Glen Rose native Jana Trimble was recently named March’s Artist of the Month by the Lake Granbury Art Association.
Trimble first discovered her love for drawing as a child.
“I never received any lessons. Art classes weren’t available to me growing up. In junior high, I remember some of my male classmates would get me to draw on their arms, like a tattoo. I would do it because it was fun and my drawing skills were being appreciated,” she said. “Glen Rose High School had an art class but the teacher left at the end of the year just before I entered high school.”
She also remembers a funny moment from when she was in school at Glen Rose.
“I remember I didn’t get along well with my Spanish teacher, Mr. Mayberry. He didn’t like the fact that I was always drawing rather than taking notes. One day, he told me to bring my crayons with me next time,” she said. “Later in life, in my first year at Tarleton, who would I run into but Mr. Mayberry. He was there teaching Spanish where I had come to learn to be an art teacher. I got a kick out of that.”
Trimble didn’t start college at Tarleton State University until she was 31-years-old. She was a single mom of two. She also had quite a few jobs while going to school as well including a teacher’s aide, school bus driver and custodian.
She did her student teaching at Cleburne High School and after she graduated Tarleton in 1997, she was hired on as a second art teacher. In 2006, she was given the title of Art Department Chair. She retired in 2014 after 17 years of teaching to focus on her own art.
Trimble paints mostly with oil and acrylics, but sometimes uses watercolor or a mix between watercolor and acrylic. She says they work well together.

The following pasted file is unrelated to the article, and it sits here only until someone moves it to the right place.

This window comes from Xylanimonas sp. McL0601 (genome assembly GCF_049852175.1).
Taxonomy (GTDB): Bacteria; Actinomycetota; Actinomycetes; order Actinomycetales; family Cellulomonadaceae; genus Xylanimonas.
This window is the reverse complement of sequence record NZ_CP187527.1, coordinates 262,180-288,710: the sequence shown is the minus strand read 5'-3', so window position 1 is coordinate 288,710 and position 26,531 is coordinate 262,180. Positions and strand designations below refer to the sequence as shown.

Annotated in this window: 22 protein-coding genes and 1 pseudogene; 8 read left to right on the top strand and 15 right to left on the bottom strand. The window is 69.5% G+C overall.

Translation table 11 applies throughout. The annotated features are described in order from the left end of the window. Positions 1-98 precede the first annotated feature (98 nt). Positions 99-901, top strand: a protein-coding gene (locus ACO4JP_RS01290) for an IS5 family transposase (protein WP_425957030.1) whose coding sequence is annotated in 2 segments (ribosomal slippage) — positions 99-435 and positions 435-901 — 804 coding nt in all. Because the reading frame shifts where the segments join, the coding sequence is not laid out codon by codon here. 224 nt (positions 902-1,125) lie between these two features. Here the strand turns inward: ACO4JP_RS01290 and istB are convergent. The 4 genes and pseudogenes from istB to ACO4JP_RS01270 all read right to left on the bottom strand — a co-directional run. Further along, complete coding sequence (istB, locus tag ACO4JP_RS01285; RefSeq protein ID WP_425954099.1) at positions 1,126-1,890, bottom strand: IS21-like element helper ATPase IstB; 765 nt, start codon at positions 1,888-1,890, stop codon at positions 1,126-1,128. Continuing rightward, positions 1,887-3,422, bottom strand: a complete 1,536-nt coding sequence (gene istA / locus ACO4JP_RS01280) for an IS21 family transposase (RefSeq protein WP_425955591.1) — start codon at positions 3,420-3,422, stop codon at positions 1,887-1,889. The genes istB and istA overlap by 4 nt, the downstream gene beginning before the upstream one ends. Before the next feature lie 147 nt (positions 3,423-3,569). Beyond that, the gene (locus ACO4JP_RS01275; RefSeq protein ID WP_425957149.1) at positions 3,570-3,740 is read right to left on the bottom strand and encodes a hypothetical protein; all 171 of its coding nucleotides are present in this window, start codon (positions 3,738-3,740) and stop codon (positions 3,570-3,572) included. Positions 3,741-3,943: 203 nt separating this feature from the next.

Her favorite subject to paint is nature.
“A favorite is the ever-changing entity of the Paluxy River that I grew up on. I plan to do some of the Brazos in the near future. I also enjoy still life and occasionally a portrait. I do commissions work also. My website is under construction,” she said.
She classifies herself as a “self-taught artist.”
“I had no lessons in school,” she said. “Of course, I had a lot of different art classes in college but those professors expect you to already know all of the techniques. I would be assigned what to draw or paint but then I had to basically figure it out on my own. I also learned a lot as I went along in my first few years of teaching. Tarleton isn’t an ‘art’ school as in, teaching art techniques, but I still had guidance and direction in media and techniques when needed."
Growing up, Trimble said she disliked school and that if art had been available as a class, she believes she would have had something to excel in.
“I know that is what influenced me to become an art teacher, to help students who were like I had been. It was always a great feeling when a student had that ‘aha’ moment by discovering they had an ability they weren’t aware of,” she said.
Trimble, now retired, has recently joined the Lake Granbury Art Association and is ready to devote all of her attention to her own art.
She can be found on Facebook and Instagram under the name “Painted Echoes Studio.”